In our new series, we talk to our experts about how to navigate what’s next in their industries or fields.
Nina Liebler is a People and Change Senior Manager in St. Louis with expertise in organizational change management. For over 15 years, Nina has partnered with clients to help them build change capability and embed process, technology and organization changes. Nina enjoys gardening, cooking and running, as well as spending time with family and friends.
What’s your story?
I spent the first 16 years of my career in the retail industry, working in a variety of functional roles – store management, buying, merchandise planning, private label product management. I transitioned into consulting and stumbled on organizational change management when I was assigned my first project. I immediately knew I had found my niche – I was able to combine my MBA degree and my retail experience with my passion for coaching people and helping them be more effective at their jobs.
What’s the best feedback you’ve ever received?
One of my managers encouraged me to always try to position things from a positive angle. He shared some examples, and the concept really resonated with me. In its simplest interpretation, telling a customer “I can’t do…” elicits a very different response than saying, “What I can do is…” I try to apply this concept in both my personal and professional life. While I have room to improve, it is always fascinating to see how it changes the dialog.
Why did you decide to become part of your field?
When I worked in the retail industry, I was on the receiving end of countless changes – new point of sale systems; new processes and timelines for buying products; new roles and expectations for how we planned, designed and sourced product lines; new leaders and reporting relationships. Some changes were managed well, and it was easy to understand and accept what was happening.
Others were not managed as well and were extremely frustrating and demotivating. The first time I was on the other side of one of those changes, as an organizational change management practitioner, it just clicked for me. It was so easy to understand how individuals might feel and anticipate what information they needed. Applying organizational change management methods was almost intuitive. As simple as that sounds, I still find it exciting every day. Each client and every project bring a new challenge.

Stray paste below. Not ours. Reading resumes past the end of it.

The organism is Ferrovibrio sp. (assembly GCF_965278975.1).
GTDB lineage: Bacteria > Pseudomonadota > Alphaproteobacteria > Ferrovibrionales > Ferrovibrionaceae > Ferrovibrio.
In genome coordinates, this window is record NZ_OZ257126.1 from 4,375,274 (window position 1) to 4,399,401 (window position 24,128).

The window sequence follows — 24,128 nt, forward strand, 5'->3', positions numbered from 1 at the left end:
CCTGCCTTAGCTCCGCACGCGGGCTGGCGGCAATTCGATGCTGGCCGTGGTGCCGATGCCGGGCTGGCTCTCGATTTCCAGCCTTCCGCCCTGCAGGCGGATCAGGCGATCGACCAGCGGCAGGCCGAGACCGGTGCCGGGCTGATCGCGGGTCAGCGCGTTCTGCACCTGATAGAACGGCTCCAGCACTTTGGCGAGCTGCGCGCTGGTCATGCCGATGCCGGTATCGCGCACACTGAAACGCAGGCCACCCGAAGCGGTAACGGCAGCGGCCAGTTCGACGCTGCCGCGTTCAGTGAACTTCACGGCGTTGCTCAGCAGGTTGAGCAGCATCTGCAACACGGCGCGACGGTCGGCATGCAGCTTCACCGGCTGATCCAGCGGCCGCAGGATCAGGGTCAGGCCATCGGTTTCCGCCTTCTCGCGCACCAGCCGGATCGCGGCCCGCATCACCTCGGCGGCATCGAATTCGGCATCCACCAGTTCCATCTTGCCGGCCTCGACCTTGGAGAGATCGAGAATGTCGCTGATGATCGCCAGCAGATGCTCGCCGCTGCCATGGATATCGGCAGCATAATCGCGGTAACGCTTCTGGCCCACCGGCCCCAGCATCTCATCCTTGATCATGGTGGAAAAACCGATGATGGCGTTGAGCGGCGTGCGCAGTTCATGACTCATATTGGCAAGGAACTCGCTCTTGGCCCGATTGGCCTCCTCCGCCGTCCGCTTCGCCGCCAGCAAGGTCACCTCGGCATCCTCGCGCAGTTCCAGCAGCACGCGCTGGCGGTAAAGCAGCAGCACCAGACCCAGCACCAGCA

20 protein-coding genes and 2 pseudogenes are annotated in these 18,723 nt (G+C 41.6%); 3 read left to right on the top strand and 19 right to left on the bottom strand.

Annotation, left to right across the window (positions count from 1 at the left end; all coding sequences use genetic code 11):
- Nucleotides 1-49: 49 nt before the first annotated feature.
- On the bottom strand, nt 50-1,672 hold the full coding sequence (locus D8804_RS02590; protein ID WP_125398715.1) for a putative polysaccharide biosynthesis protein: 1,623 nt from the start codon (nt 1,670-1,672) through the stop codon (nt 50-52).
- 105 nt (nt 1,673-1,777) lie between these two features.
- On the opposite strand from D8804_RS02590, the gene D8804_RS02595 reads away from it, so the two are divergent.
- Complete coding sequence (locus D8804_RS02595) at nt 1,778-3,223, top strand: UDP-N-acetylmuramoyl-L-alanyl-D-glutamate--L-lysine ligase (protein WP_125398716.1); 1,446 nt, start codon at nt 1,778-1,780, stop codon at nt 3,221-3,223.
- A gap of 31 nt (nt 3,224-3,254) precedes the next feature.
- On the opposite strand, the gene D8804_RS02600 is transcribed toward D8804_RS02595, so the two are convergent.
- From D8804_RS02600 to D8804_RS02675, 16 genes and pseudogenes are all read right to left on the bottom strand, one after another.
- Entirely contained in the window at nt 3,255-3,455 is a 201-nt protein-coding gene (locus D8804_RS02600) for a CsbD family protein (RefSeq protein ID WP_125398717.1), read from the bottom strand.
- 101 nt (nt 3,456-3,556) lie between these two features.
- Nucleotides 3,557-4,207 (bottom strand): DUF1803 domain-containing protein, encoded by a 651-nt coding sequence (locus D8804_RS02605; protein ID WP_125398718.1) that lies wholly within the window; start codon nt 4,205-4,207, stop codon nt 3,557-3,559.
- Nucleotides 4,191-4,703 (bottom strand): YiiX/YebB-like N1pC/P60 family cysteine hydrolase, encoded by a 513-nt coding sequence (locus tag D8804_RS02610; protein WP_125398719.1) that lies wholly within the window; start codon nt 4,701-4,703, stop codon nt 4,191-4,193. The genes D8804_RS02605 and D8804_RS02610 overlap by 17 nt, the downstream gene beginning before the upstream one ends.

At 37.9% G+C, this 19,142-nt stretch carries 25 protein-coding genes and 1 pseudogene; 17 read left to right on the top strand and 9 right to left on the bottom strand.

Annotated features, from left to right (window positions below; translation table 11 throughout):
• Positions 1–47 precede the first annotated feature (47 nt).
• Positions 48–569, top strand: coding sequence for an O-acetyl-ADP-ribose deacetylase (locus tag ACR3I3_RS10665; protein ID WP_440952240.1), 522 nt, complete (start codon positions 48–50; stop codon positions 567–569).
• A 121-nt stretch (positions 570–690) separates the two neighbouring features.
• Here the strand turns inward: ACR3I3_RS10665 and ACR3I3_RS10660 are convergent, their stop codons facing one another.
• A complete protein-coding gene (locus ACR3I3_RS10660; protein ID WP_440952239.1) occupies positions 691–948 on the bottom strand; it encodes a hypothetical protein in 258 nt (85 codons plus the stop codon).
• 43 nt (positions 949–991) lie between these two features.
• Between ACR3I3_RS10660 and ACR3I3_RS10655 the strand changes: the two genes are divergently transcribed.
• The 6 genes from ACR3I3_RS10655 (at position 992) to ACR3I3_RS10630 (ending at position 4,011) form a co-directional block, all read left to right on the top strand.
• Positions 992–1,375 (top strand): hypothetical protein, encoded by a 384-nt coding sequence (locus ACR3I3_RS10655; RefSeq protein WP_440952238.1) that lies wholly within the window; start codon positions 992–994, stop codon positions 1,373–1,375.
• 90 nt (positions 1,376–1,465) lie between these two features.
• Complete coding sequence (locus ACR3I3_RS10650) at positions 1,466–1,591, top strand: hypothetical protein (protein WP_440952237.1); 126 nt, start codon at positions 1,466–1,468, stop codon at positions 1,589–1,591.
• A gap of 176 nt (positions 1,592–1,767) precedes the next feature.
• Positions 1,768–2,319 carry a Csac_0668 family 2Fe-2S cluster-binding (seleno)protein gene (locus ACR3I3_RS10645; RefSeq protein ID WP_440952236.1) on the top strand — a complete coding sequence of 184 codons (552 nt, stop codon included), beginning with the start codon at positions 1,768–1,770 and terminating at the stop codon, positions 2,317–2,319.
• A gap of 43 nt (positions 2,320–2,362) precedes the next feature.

How are you guiding clients right now?
Right now, I am working with a supply chain company to transform its systems, processes and operating model. This requires their people to think and act differently. I am working with leaders across their organization to help articulate what’s changing and why so they can more effectively drive these changes with their teams.
What, in your opinion, do companies need the most help with right now?
Now more than ever, frequent, transparent, and honest communications are critical. People are dealing with so much uncertainty. Things around us are changing so quickly. It is common to want to wait until we have all the answers before sharing something. With all the ambiguity employees face, it is important to share what we do know. It is also ok to be vulnerable and say, “I don’t know.” From the employees’ perspective, knowing leaders are thinking about it is as important as knowing the answer.
What do you think they should be thinking about next?
What will “normal” look like for my organization in the future? Despite all the challenges 2020 brought, it has also brought a tremendous amount of opportunity. It has changed how we think about and approach our work. Companies and individuals have had to get creative. Now is the time to start thinking about what employees will expect from their employers in the future. As an employer, what do you want to be known for? How will you attract and retain great talent?
What are you looking forward to in your industry?
Remote work has made digital even more central to our existence, both personally and professionally. I’m excited to see how companies evolve their internal practices, ways of working and cultures to adapt as we emerge from the pandemic. And, I look forward to having new challenges I can partner with clients to address.
What do you do when you’re not guiding clients?
The two things I enjoy the most are being outdoors and spending time with family and friends. You will often find me working in my garden or participating in one of the many fun outdoor events going on in my neighborhood. I also enjoy visiting all the great local restaurants for a date night with my husband or friends and family. Right now, it’s curbside pickup and Zoom dinners, but I look forward to returning to in-person dining again!